This week’s bombshell revelation, involving the Kremlin’s attempt to nudge Donald Trump into ousting the president of the Ukraine, may already be seeing its first domino falling — raising questions about whom he might end up flipping on. The conspiracy involved everyone from Trump’s National Security Adviser Michael Flynn, to Trump’s attorney Michael Cohen, to convicted Russian mafia figure Felix Sater. But it’s the Ukrainian conspirator Andriy Artemenko who is now facing treason charges over it.
The proposal, crafted by Cohen and Sater and Artemenko at the likely instruction of the Kremlin, and hand delivered by Cohen to Flynn’s office just before he resigned, would have involved Trump using Russian blackmail material to oust the president of the Ukraine, who would then be replaced by Artemenko, who would then hand Crimea over to Russia. Not surprisingly, the government of the Ukraine is viewing the conspiracy as a matter of treason, and a prosecutor in the Ukraine says that Artemenko is now on the line for treason charges, which could put him in prison for more than a decade.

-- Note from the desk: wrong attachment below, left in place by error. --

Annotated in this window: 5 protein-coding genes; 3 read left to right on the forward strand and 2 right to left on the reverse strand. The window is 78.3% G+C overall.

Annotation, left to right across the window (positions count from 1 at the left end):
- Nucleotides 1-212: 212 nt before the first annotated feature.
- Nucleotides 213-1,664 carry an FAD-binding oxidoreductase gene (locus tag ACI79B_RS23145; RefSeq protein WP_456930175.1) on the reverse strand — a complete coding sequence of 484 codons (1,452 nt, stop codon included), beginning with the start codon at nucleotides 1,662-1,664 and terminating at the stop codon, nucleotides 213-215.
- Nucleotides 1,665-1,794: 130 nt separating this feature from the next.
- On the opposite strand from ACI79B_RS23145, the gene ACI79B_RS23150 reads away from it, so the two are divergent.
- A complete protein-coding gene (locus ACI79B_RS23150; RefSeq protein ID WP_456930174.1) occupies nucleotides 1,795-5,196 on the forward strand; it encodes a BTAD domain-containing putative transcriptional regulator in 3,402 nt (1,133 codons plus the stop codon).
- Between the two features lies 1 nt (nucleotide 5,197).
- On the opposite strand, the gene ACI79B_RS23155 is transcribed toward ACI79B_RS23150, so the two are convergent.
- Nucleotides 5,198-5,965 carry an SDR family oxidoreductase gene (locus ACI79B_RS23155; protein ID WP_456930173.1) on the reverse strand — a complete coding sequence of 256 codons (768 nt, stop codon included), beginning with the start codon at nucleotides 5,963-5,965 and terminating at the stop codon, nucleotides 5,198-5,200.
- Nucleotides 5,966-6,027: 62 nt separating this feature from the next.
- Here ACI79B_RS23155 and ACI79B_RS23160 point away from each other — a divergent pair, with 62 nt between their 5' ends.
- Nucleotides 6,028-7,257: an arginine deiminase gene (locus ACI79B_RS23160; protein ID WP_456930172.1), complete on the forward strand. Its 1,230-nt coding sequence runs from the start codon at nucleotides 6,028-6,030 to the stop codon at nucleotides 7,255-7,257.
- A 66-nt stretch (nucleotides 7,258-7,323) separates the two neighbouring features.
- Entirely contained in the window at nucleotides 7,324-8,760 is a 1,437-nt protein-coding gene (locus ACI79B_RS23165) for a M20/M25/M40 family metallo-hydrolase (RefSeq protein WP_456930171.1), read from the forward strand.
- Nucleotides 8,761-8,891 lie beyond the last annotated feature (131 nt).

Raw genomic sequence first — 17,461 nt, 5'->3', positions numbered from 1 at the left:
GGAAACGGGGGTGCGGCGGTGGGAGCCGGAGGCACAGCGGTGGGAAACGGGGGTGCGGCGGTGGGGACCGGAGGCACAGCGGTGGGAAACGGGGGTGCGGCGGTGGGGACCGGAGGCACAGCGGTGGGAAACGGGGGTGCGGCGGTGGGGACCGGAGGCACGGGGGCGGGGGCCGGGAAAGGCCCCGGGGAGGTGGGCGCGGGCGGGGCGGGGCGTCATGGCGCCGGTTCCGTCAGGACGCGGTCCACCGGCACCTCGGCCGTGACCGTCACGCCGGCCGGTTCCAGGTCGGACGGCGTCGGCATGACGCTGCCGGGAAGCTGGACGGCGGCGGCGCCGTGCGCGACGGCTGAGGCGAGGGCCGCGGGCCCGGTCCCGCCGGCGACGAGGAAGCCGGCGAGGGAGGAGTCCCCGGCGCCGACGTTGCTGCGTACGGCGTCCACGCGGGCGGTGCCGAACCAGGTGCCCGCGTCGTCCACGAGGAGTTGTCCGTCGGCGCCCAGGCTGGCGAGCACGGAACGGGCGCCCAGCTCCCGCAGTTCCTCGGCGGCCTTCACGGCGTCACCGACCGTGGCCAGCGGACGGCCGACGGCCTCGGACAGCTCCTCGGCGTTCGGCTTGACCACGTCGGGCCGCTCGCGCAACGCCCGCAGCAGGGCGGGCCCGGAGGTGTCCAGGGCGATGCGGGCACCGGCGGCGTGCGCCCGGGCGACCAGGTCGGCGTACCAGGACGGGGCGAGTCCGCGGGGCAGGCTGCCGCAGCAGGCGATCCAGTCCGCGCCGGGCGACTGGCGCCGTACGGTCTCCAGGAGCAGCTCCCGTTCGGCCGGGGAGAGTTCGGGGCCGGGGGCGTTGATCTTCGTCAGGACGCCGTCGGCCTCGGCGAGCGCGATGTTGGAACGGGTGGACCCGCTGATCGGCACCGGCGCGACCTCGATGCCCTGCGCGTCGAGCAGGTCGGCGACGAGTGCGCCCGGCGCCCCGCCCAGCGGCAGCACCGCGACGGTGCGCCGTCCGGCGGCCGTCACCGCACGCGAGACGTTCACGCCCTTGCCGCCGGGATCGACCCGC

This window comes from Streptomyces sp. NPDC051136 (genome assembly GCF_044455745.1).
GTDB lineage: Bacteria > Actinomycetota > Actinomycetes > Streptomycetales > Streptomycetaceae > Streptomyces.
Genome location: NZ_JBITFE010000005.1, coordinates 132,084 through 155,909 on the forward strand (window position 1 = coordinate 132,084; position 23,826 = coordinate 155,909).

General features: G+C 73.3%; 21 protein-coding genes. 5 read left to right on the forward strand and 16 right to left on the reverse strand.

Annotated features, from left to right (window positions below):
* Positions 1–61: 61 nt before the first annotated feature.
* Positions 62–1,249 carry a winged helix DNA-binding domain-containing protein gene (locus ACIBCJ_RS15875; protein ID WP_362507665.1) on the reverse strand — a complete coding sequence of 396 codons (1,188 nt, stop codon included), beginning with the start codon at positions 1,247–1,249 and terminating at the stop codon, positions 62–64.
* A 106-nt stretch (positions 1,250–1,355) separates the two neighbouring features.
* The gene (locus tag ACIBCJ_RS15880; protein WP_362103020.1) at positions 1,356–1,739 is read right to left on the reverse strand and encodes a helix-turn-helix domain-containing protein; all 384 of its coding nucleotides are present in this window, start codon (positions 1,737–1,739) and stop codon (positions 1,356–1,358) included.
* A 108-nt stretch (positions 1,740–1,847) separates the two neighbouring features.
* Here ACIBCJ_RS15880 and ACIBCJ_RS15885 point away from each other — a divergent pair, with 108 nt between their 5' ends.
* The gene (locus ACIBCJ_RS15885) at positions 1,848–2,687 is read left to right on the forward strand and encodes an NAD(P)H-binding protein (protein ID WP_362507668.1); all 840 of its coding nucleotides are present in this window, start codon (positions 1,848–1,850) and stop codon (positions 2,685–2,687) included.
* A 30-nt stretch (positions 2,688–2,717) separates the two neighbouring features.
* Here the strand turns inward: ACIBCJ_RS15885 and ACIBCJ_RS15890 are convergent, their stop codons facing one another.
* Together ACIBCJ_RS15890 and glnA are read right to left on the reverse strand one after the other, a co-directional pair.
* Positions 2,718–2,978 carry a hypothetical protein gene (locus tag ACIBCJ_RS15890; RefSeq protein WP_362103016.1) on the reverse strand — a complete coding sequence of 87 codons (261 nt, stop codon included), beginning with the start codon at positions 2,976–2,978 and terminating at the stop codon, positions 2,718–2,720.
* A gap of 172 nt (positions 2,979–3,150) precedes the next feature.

The question now becomes just what Artemenko knows about the conspiracy in which he was involved, and what he might be willing to share in order to garner leniency from the Ukrainian government. If Artemenko serves up evidence that the other participants such as Cohen or Sater were committing illegal activities, that evidence could then be used by U.S. officials to prosecute them.
Perhaps more crucially, Artemenko could potentially offer evidence that the conspiracy was orchestrated by Vladimir Putin, or that Donald Trump was in on it, which would have major political ramifications in the United States. The New York Times was the first to report on the conspiracy, while Radio Free Europe is now reporting on the treason charges which Andriy Artemenko faces over the matter. This conspiracy is unraveling by the day. Contribute to Palmer Report
Bill Palmer is the publisher of the political news outlet Palmer Report